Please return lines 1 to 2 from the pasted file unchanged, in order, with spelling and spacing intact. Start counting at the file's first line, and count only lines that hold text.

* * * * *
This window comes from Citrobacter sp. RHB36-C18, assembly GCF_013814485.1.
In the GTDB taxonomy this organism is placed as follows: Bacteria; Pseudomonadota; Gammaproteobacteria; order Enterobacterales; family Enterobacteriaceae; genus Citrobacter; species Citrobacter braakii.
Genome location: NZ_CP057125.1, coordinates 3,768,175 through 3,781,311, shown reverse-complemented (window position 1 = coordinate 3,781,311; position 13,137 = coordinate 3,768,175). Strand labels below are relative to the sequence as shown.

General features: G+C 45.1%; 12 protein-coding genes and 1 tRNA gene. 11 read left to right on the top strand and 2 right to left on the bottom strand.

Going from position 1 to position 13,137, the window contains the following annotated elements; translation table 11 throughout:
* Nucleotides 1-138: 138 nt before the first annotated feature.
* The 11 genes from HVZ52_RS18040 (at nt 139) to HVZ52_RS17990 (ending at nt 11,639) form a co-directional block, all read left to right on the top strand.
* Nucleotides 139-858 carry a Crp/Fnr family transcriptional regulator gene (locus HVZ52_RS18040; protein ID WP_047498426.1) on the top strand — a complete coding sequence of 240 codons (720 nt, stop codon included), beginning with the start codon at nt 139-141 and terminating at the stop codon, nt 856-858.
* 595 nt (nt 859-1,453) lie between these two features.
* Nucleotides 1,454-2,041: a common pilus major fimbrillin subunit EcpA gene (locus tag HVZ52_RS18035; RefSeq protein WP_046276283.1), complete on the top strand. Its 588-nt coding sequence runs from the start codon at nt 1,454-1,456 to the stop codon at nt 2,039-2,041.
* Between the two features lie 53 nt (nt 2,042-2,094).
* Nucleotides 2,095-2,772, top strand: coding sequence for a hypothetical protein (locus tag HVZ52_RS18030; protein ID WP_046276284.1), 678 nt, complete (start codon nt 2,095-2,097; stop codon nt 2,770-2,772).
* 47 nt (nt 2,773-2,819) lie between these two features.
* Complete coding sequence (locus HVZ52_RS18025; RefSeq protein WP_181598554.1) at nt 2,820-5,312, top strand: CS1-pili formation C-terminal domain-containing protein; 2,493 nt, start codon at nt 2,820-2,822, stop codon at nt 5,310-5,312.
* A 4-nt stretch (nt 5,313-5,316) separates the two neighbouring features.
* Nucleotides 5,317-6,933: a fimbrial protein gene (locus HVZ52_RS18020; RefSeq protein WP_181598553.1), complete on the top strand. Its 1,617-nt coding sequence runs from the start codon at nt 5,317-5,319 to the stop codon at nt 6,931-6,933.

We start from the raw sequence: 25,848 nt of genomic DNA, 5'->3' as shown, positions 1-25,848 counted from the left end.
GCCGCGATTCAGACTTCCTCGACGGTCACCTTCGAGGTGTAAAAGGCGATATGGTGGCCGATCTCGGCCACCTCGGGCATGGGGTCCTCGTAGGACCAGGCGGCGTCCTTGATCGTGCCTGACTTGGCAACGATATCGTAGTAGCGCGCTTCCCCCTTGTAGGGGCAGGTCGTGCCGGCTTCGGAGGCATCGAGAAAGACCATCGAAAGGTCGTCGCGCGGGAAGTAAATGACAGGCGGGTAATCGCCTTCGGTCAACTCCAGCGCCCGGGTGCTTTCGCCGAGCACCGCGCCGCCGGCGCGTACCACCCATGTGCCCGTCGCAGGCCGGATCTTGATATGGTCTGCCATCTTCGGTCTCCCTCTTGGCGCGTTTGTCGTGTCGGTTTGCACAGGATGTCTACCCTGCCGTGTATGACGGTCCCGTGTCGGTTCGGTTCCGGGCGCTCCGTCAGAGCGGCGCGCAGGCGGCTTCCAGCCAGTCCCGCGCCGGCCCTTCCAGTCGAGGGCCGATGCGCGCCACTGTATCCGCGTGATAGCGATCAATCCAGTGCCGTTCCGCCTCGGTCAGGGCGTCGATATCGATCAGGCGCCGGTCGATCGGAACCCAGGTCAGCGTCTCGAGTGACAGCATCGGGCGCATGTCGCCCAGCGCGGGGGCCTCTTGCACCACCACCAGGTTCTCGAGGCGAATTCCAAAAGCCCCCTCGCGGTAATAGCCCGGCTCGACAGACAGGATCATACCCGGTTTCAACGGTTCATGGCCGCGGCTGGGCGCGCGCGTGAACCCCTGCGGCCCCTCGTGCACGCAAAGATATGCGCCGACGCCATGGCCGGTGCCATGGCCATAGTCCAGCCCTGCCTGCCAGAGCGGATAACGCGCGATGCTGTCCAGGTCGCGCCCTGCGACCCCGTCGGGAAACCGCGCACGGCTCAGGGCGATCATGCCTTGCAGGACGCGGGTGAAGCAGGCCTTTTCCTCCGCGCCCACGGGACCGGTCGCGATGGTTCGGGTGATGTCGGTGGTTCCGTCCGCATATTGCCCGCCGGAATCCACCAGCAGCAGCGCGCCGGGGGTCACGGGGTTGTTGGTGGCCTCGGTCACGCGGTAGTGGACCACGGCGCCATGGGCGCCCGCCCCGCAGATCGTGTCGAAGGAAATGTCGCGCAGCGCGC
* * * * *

This window comes from Citrobacter sp. RHB36-C18, assembly GCF_013814485.1.
In the GTDB taxonomy this organism is placed as follows: Bacteria; Pseudomonadota; Gammaproteobacteria; order Enterobacterales; family Enterobacteriaceae; genus Citrobacter; species Citrobacter braakii.